T.Coraghessan Boyle

Before going to some comments on the recently-read but 15-year-old book “Tortilla Curtain,” this related thought:

Adios, Tom Tancredo.

Who knows?

Maybe the one-issue lightning rod is done.

He got knocked around pretty hard in Colorado in a three-way race for governor earlier this week.  So maybe his sharp-toned rhetoric will fade.  (By the way, I’ve met him a few times and he seems like a nice guy.  For a terrific insight into Tancredo, check out the section in Helen Thorpe’s book “Just Like Us” where she drives around Denver with Tancredo.)

And maybe Tancredo isn’t done. Seems like we live in a shrill time.  Shrill voices get the attention.  Tancredo said we should bomb Mecca, the spiritual center-of-the-universe to a billion Muslims, and yet he still commands attention.  Sometimes, I don’t get it.  His opponent in the race for Colorado governor didn’t have to run one negative ad against Tancredo (or the third opponent in the group).  The immigration issue didn’t get much traction.  (And If you wonder why there is no agreed-upon “solution” to the issue, read Ruben Navarrette’s insightful column this week.)

I think Tom Tancredo should read “Tortilla Curtain.”  It’s as fresh in 2010 as it was in 1995, when it first came out.

T.C. Boyle might have referenced cell phones if he had written this today and there’s also the give-away use of an out-dated Pepsi advertising slogan.  Otherwise, there’s nothing stale about “The Tortilla Curtain” and its portrayal of the immigration issue in one California community.

The opening line covers a lot of ground:

“Afterward, he tried to reduce it to abstract terms, an accident in a world of accidents, the collision of opposing forces—the bumper of his car and the frail scrambling hunched-over form of a dark little man with a wild look in his eye—but he wasn’t very successful.”

It’s like Boyle is saying “The Tortilla Curtain” is hardly about an abstract issue (immigration, for one).  It’s about something real. Personal. Human.

This is a human experience.

This is not an abstract political tussle.

“The Tortilla Curtain” is about the collision of opposing forces.  We smack off each other.

One human is behind the steering wheel, the other is a helpless pedestrian, hunched over. Like he’s almost prepared to get run over.  Yet we interact.  Immigrants (legal or not) and U.S. citizens rely on each other.

“The Tortilla Curtain” (what a great title, echoing Steinbeck and creating an image of a soft, meaningless divider made out of floppy white bread) is about human beings and how we treat each other and how we view each other as individuals and as a group.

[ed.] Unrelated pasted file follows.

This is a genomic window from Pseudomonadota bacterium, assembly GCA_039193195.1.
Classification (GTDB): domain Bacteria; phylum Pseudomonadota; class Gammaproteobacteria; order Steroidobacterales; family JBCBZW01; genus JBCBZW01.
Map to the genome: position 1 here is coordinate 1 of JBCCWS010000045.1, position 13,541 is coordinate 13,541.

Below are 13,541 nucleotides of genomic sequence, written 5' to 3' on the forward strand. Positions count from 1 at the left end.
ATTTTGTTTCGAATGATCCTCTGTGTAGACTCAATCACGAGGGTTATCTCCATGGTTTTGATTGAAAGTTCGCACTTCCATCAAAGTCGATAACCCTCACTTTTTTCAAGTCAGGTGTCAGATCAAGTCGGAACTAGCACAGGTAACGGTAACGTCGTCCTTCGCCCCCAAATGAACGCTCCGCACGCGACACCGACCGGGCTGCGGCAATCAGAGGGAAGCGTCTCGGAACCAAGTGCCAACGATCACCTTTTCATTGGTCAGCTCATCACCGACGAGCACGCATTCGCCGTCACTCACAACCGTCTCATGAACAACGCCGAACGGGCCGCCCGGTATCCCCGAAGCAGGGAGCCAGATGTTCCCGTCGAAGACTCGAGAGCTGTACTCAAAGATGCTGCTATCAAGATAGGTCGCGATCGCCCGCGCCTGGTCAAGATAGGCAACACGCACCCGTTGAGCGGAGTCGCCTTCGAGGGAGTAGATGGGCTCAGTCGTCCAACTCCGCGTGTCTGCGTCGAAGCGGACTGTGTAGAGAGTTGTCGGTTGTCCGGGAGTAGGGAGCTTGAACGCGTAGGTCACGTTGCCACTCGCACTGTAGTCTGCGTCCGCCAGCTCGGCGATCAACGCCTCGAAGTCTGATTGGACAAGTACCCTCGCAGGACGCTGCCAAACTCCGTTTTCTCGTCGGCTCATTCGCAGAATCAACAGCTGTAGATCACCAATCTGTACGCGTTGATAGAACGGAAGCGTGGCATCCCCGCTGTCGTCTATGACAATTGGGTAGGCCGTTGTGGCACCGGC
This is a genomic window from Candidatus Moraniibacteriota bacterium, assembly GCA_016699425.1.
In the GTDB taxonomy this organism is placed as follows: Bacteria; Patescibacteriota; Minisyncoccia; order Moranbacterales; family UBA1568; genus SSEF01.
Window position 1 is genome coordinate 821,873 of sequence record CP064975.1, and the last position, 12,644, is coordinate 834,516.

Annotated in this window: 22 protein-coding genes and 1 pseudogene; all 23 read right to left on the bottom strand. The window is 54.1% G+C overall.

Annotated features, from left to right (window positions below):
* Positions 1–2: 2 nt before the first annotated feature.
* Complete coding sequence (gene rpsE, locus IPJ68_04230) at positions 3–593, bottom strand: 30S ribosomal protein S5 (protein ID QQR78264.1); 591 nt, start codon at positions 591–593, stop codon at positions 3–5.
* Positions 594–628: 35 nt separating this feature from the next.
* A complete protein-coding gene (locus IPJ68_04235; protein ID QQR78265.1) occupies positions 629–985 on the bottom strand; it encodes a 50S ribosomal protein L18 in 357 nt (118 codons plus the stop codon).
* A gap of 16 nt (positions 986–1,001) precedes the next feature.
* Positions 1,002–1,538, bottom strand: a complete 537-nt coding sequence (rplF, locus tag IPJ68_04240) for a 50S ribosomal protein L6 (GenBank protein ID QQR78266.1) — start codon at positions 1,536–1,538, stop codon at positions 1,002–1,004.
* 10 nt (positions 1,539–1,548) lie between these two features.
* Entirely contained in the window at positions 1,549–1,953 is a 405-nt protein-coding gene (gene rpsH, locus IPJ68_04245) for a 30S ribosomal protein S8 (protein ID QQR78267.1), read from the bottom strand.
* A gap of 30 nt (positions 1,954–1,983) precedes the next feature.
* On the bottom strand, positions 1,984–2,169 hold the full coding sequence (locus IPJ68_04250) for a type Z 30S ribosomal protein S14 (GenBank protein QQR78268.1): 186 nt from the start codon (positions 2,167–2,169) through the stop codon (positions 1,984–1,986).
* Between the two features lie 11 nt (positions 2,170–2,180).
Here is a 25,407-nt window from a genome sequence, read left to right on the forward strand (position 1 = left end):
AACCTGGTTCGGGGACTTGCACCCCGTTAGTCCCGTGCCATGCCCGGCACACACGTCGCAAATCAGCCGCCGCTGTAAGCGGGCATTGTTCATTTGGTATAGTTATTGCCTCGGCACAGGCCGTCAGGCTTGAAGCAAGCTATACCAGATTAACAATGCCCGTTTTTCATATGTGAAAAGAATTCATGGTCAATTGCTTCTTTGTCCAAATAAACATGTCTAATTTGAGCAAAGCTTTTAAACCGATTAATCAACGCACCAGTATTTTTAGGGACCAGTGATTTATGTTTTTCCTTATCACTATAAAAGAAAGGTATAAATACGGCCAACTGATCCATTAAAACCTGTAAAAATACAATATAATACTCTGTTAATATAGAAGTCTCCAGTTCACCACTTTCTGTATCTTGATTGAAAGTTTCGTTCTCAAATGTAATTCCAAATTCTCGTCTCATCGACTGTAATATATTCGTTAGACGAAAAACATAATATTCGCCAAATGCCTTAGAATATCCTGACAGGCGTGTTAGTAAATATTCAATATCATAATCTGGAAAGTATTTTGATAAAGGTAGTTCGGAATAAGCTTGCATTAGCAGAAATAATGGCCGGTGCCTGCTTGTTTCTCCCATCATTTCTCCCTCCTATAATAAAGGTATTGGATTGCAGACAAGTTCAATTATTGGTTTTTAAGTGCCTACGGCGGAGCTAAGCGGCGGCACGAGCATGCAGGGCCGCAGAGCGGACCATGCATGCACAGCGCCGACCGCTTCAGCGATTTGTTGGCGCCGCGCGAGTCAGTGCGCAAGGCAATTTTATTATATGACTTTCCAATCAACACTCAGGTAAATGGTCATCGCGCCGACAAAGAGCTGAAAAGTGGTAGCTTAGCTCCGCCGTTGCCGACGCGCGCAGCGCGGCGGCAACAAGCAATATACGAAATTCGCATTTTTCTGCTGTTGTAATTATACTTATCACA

The debate over the decision to erect a gate at the Arroyo Blanco Estates, where Delaney and Kyra Mossbacher, call home, may as well be the discussion over whether to build a fence along the border of Mexico.  The wealth gap between the Mossbachers and the Mexican immigrants Cándido and América Rincón may as well be the gap between America and Mexico.  The view “down” into the ravine where the Rincóns are trying to eke out a living may be the same view most Americans take in their view of the dirty, scuffling invading interlopers.  Delaney bastes tofu kebabs with his “special honey-ginger marinade.”  Cándido and América  cook up fried eggs, chiles, roasted “gray birds” of some unknown variety and, what else, tortillas.

The sequence of events that leads to the canyon conflagration at the end is classic.  Cándido comes into possession of a free frozen turkey through an act of generosity and neighborliness.   It is Thanksgiving.  Afterall: what better day would there be to underscore the image of one group of immigrants being treated well by natives of the new land?  Cándido has gone inside a “changeless” supermarket where “there wasn’t a scent of food, not even a stray odor, as if the smell of a beefsteak or a cheese or even good fresh sawdust was somehow obscene.  The light was dead.”  He is the recipient of the same “naked stares of contempt and disgust.”  Yet Cándido comes in possession of a frozen turkey.  It’s “lying there frozen like a brick on the black conveyor belt” and two sharp-dressed guys can’t use it. So they give it to Cándido, even though they laugh at his incomprehension of the moment.  Back at camp, this frozen turkey needs a fire, of course, and he is thrilled to return to his wife with the prize food, this piece of Thanksgiving.  This symbol.  Soon, of course, the wind “plucked the fire out of its bed of coals and with a roar as loud as all the furnaces of hell set it dancing in the treetops.”

Furnaces of hell. Dancing. (Loved those images in the same sentence.)

Boyle’s writing alone is always a pleasure.  I prefer his purely imagined fiction like “Drop City” and his short stories compared to his attempt to re-create the lives of Frank Lloyd Wright or Dr. Alfred Kinsey.  (Although those were enjoyable, too.)  But “The Tortilla Curtain” is a classic because it covers so much ground and it’s so, well, timeless.

Must reading for all politicians who throw hand grenades on this issue.  We don’t need fear and loathing on this topic, fellas. We need some sober, clear-eyed leadership.  This might be a collision of opposing forces but there’s no need to turn a fender-bender traffic accident into murder.  Let’s pull the bumpers apart, step away.  And talk it out.

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